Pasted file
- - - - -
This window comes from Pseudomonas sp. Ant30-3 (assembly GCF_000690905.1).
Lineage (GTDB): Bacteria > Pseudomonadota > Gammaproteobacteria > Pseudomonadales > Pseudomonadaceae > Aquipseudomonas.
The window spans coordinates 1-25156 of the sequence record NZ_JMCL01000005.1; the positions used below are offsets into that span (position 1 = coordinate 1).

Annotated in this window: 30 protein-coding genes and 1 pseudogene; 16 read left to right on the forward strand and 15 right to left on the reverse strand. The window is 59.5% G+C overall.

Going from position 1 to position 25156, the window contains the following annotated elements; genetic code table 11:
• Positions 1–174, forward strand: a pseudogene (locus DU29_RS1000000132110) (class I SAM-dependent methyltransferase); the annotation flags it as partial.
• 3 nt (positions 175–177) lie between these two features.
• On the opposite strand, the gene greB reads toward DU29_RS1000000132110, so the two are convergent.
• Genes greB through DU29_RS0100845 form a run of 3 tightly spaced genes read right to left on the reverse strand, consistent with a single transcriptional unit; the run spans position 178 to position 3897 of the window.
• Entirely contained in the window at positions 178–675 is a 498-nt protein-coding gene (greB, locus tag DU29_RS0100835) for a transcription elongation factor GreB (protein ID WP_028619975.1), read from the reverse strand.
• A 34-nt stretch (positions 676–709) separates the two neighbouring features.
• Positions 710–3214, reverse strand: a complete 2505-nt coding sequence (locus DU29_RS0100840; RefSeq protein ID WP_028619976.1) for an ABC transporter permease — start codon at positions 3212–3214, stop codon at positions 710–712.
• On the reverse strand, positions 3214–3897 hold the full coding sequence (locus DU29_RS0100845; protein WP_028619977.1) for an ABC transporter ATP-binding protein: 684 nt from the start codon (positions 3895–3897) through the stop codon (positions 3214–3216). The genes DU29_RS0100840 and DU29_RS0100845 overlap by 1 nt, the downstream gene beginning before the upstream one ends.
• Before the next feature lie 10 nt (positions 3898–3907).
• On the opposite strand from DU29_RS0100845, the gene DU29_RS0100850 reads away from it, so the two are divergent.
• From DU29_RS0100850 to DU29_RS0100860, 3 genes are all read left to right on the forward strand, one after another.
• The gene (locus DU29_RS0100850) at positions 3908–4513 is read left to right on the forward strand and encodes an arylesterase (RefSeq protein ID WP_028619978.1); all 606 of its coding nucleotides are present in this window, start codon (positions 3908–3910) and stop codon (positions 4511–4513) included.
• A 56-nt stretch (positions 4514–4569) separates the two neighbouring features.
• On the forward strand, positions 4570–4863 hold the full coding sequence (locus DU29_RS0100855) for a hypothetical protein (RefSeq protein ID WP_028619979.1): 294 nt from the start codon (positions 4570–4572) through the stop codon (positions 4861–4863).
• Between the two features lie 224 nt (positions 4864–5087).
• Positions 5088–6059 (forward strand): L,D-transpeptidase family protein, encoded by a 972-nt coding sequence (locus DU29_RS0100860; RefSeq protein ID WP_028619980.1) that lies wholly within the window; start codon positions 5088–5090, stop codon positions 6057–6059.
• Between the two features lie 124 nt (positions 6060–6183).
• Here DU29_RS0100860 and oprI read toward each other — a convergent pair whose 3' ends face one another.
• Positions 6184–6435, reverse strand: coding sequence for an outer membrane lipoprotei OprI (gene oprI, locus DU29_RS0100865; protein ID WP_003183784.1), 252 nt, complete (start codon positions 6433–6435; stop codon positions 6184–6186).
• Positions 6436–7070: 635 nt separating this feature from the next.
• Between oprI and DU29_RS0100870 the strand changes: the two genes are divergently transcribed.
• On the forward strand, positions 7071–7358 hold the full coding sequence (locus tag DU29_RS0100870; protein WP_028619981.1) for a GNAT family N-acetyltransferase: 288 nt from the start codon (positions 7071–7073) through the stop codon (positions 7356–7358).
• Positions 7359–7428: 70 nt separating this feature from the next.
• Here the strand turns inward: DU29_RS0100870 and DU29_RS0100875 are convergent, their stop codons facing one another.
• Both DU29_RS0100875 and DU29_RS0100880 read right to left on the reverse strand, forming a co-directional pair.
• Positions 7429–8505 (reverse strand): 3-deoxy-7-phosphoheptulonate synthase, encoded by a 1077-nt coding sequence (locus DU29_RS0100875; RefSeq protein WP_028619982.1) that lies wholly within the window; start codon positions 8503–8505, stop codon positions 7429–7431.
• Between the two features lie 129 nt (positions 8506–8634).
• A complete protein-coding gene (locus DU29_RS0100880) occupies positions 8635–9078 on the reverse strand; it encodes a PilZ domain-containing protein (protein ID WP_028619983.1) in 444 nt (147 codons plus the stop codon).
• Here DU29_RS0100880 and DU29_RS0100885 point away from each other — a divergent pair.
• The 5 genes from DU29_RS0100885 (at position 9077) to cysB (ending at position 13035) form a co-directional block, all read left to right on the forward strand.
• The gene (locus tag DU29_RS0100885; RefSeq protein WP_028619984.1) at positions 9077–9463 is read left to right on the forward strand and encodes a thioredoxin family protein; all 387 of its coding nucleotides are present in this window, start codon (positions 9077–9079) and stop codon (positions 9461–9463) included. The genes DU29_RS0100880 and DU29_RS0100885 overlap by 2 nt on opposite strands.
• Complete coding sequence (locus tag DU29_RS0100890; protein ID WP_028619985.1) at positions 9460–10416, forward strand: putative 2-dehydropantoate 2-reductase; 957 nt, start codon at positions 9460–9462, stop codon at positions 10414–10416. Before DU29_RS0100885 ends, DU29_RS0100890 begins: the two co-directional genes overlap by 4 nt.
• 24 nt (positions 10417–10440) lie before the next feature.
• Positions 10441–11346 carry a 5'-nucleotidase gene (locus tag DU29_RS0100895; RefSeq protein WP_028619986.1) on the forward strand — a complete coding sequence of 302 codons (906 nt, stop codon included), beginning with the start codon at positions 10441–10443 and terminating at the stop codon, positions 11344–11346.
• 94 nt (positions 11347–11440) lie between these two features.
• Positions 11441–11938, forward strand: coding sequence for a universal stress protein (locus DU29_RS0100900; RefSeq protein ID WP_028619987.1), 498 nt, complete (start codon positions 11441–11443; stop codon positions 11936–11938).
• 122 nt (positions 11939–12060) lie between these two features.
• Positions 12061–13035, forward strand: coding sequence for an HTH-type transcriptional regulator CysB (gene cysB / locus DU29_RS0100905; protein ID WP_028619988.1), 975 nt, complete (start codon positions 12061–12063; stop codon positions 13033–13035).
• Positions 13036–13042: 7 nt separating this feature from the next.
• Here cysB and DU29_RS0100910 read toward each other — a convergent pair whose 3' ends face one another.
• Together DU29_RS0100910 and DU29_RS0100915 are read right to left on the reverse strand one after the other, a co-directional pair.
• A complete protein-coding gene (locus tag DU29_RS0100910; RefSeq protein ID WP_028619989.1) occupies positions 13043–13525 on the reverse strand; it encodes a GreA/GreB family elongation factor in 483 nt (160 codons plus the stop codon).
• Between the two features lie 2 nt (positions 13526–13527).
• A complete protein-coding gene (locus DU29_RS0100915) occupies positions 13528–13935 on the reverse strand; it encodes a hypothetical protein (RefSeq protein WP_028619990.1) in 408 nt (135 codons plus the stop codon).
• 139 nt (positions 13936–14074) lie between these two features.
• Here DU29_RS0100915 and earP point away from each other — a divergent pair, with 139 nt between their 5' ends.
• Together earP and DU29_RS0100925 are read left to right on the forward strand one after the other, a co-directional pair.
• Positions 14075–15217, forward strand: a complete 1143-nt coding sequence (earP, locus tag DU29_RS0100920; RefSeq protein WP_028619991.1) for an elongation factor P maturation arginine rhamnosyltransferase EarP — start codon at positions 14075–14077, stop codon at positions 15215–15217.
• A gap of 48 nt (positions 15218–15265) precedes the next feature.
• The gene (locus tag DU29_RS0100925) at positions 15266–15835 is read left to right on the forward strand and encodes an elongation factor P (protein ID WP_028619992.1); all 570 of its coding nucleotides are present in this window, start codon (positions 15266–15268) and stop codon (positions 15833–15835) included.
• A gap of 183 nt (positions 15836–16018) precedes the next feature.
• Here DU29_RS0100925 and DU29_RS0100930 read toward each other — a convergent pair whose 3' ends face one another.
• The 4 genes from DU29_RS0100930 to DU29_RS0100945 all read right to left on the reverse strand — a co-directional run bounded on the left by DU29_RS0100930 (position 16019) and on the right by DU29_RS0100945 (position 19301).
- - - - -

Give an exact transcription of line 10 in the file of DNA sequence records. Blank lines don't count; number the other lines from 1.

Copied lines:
• Entirely contained in the window at positions 178–675 is a 498-nt protein-coding gene (greB, locus tag DU29_RS0100835) for a transcription elongation factor GreB (protein ID WP_028619975.1), read from the reverse strand.